Signs You Need a Root Canal Therapy

Signs You Need a Root Canal Therapy

Jan 01, 2021

A root canal is a treatment that flashes clean a tooth pulp that has been affected by lousy tooth decay or infection. The pulp contains nerves and many blood vessels, and when it is infected, the pain is immense. During a root canal therapy, the infected tooth pulp is removed and the space sealed.

Many are afraid of this treatment with fear that it will be painful. Interestingly, reports from many patients state that the procedure isn’t a bit more painful than when having a filling placed. You can rest assured that when it’s done by a professional, the pain is minimal, what you experience will be an unavoidable discomfort.

Why Would You Need the Pulp Removed?

The pulp is made of delicate tissue, and when it’s a damaged, it breaks down, and bacteria inside the pulp chamber begin to multiply. As various pulp remnants and bacteria start to die, it risks the tooth to infections or abscesses.

In addition to abscesses, a tooth infection on the root canal has the following effects:

  • Swelling that may spread to other parts of the head and neck
  • Bone loss around the root tip
  • Drainage problems of the tooth root. A hole develops on the root side draining out in the gums, or one through the cheeks onto the skin. This is an ugly scenario, right?

You might wonder what might damage a tooth pulp yet it’s deeply seated inside the enamel. The pulp may get infected in the event of deep tooth decay if you have recurrent dental procedures, large fillings, a large crack on the tooth, or if you sustain trauma on the mouth area.

7- Signs You Need a Root Canal Treatment

  • Persistent Pain

Persistent pain in the first indicator that there is something wrong with your tooth. If you have problems with eating, drinking and chewing, such that it’s always painful when you use your teeth, something is truly wrong. It would help if you saw a dentist soonest possible.

Your dentist examines the aching tooth for signs of damage on the blood vessels or nerves. He/she can issue antibiotics or perform the procedure.

  • Chipped/Cracked teeth

Teeth can get chipped if you chew on hard foods, get involved in high contact sports, or suffer from a previous dental procedure.

When you get a tooth cracked, the nerves beneath become exposed and can cause infection t the pulp. An untreated infection can be severe and will require a procedure to remove it.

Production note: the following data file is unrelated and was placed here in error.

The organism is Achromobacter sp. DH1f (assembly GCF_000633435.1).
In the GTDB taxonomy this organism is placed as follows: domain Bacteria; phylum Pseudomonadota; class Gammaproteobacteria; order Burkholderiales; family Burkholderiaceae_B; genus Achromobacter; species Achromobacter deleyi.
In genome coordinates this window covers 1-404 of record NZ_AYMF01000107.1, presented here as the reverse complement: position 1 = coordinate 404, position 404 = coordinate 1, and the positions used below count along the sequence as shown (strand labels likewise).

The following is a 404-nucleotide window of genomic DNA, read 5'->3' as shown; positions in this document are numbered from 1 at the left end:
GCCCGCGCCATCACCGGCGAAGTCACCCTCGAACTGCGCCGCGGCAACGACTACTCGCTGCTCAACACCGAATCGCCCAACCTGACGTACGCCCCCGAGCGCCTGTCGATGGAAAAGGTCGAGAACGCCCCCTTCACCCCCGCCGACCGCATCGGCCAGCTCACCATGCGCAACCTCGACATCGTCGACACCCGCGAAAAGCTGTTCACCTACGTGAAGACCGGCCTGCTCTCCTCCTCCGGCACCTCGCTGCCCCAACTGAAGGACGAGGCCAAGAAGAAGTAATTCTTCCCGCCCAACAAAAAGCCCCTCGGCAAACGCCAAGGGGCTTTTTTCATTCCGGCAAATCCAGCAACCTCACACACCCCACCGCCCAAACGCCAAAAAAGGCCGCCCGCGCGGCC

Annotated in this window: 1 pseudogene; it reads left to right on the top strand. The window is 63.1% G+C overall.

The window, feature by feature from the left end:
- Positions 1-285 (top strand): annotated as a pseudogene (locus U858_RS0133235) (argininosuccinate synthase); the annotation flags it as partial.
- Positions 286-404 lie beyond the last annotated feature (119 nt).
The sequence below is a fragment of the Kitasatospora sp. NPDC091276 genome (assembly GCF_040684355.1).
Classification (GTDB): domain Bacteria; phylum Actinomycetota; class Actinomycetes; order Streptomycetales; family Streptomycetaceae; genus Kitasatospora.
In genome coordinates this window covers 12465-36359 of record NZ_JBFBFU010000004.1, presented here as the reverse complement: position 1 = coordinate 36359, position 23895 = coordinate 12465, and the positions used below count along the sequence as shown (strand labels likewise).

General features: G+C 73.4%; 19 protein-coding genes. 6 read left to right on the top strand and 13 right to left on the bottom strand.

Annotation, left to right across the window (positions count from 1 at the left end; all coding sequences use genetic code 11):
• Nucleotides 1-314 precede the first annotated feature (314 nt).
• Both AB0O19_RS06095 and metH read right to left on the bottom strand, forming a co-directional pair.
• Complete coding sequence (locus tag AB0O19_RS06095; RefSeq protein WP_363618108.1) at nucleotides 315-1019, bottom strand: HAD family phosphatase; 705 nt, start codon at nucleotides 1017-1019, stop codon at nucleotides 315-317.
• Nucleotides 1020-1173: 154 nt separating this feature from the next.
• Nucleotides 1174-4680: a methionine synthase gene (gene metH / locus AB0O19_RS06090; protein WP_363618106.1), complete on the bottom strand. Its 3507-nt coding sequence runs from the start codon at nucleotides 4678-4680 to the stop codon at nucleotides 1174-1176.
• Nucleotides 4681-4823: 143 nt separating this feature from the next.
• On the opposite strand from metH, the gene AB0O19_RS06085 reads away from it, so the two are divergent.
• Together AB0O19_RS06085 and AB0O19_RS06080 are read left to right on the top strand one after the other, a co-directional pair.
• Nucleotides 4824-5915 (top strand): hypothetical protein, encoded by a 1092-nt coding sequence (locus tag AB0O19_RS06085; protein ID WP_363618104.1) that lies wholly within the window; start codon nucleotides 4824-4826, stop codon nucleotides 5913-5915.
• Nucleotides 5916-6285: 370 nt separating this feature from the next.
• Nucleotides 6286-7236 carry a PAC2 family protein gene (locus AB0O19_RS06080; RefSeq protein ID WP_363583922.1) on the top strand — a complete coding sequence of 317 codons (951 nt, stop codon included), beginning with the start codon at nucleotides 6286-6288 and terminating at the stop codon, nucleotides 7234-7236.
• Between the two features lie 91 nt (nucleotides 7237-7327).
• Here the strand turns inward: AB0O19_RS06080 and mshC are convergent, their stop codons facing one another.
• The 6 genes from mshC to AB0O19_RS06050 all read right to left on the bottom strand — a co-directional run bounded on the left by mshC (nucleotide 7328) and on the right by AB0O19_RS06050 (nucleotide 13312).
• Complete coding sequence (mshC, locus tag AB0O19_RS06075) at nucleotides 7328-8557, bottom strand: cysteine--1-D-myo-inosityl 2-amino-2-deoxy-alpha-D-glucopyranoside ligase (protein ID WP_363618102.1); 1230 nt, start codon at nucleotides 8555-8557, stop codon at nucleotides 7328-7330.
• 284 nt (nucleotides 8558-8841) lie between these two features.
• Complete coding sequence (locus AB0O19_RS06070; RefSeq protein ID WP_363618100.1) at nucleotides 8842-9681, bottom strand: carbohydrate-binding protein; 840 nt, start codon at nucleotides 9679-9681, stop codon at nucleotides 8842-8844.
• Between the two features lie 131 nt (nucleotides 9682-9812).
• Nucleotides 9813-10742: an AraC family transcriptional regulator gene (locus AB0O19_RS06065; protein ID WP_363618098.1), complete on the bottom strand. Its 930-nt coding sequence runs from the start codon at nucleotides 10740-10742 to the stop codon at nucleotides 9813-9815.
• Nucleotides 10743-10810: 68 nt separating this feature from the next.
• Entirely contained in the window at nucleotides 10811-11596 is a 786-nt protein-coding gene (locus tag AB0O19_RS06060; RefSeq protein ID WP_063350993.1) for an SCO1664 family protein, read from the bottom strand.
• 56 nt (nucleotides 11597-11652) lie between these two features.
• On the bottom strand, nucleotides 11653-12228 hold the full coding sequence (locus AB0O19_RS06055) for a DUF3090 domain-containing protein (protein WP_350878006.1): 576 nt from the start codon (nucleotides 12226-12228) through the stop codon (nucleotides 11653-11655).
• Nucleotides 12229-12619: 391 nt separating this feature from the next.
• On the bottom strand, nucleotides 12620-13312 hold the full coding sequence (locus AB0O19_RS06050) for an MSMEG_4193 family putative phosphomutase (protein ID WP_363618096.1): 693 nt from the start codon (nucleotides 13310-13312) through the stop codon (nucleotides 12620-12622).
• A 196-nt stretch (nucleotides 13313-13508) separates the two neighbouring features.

• Sensitive teeth

This another obvious sign that your tooth pulp needs treatment. When your teeth get sensitive when you consume hot or cold foods and drinks, it means there is an infection. There is a lot of pain when you consume extreme temperature foods using infected teeth. If the damage on the nerves and blood vessels are to blame, then your dentist will recommend this procedure.

  • Swelling in the Gum Area

Swelling gums indicate a problem under the gumline. If there is pain and bump-like swellings on your gum, your dentist will examine them for signs of inflammation. If inflamed gums don’t improve with anti-inflammatory drugs, then a root procedure is recommended to alleviate the symptoms.

  • Dark Teeth Discoloration

A discolored tooth can result from poor hygiene or exposure to food and beverages that stain the tooth enamel. It can also be due to nerve damage under the tooth enamel.

When the nerves and blood vessels get damaged, a procedure to reach them and remove the damaged root is the best treatment for it.

  • Tooth Mobility

An infected tooth always feels looser. A loose tooth can be caused by other factors like trauma, and not nerve death (pulpal necrosis), but it can a good sign your dental crown needs a canal treatment.

Acidic wastes released by nerve death may lose the tissues around the tooth root, making the tooth rather loose.

  • Deep Decay

After dental decay deeply sets in the base of your mouth, no amount of brushing or flossing can reverse its effects. A cavity that has been neglected for an extended period quickly spreads to the nerve area and eventually into the tooth root. Here, only a root canal therapy can save the tooth, after which a dental crown is issued.